As far as surgical team experience overall is concerned, an experienced surgical team, in general, and the surgeon assistant in particular are believed to play a critical role in the operation's safety and success; anyway as Abu- Ghanem [5] showed, the assistant's seniority has no influence on perioperative course following RALP. Consequently, given a highly experienced primary surgeon, a less experienced assistant can be safely incorporated into this procedure.
Obviously, whenever disposable, a dual-console system may improve intraoperative and perioperative outcomes , representing a safe and more efficient modality for robotic surgical education as compared to a single-console system , as reported by Morgan et al [6].


The implementation of a training program in which the trained surgeon is involved in at least one portion of RARP allowed us to overcome the initial learning curve with no difference in perioperatory outcomes, oncological and functional results .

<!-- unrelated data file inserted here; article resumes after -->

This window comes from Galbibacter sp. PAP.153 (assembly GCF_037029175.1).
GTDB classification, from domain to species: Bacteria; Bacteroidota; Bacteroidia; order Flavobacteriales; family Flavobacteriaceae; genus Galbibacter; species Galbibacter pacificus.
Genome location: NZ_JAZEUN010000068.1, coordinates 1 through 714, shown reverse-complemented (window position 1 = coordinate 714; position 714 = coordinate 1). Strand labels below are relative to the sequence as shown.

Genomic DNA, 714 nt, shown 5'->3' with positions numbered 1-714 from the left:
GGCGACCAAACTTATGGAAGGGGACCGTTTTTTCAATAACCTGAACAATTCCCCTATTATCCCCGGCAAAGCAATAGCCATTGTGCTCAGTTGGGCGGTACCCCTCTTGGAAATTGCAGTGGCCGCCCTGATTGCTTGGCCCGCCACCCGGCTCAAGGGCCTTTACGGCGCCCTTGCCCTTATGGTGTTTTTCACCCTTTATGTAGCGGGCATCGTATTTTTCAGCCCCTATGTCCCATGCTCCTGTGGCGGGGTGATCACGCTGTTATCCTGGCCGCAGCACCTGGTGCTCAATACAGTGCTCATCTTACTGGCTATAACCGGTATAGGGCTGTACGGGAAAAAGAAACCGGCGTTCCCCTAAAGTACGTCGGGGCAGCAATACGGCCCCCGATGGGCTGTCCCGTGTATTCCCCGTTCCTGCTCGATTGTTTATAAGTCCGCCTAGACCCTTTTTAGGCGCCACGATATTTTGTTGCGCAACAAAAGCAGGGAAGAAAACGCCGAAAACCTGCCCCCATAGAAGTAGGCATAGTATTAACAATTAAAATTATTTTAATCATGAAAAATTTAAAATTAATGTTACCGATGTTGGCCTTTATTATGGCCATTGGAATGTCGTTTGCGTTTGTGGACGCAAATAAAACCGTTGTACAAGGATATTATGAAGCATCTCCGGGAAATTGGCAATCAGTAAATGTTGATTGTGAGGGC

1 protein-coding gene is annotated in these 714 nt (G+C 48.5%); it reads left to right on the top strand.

1. Schommer E, Tonkovich K, Li 2, Thiel DD. “ Impact of Resident Involvement on Robot-Assisted Radical Prostatectomy Outcomes”. J Endourol. 2016 Oct;30(10):1126-1131.

2. Wang L, Diaz M, Stricker H, Peabody JO, Menon M, Rogers CG. “Adding a newly trained surgeon into a high-volume robotic prostatectomy group: are outcomes compromised?” J Robot Surg. 2016 Jun 27.

3. Lovegrove C, Novara G, Mottrie A, Guru KA, Brown M, Challacombe B, Popert R, Raza J, Van der Poel H, Peabody J, Dasgupta P, Ahmed K. “Structured and Modular Training Pathway for Robot-assisted Radical Prostatectomy (RARP): Validation of the RARP Assessment Score and Learning Curve Assessment”. Eur Urol. 2016 Mar;69(3):526-35.

4. Ku JY, Ha HK.”Learning curve of robot-assisted laparoscopic radical prostatectomy for a single experienced surgeon: comparison with simultaneous laparoscopic radical prostatectomy”.
World J Mens Health. 2015 Apr;33(1):30-5

5. Abu-Ghanem Y, Erlich T, Ramon J, Dotan Z, Zilberman DE. “Robot assisted laparoscopic radical prostatectomy: assistant's seniority has no influence on perioperative course”. J Robot Surg. 2016 Nov 9.

6. Morgan MS1, Shakir NA, Garcia-Gil M, Ozayar A, Gahan JC, Friedlander JI, Roehrborn CG, Cadeddu JA. “ Single- versus dual-console robot-assisted radical prostatectomy: impact on intraoperative and postoperative outcomes in a teaching institution” . World J Urol. 2015 Jun;33(6):781-6.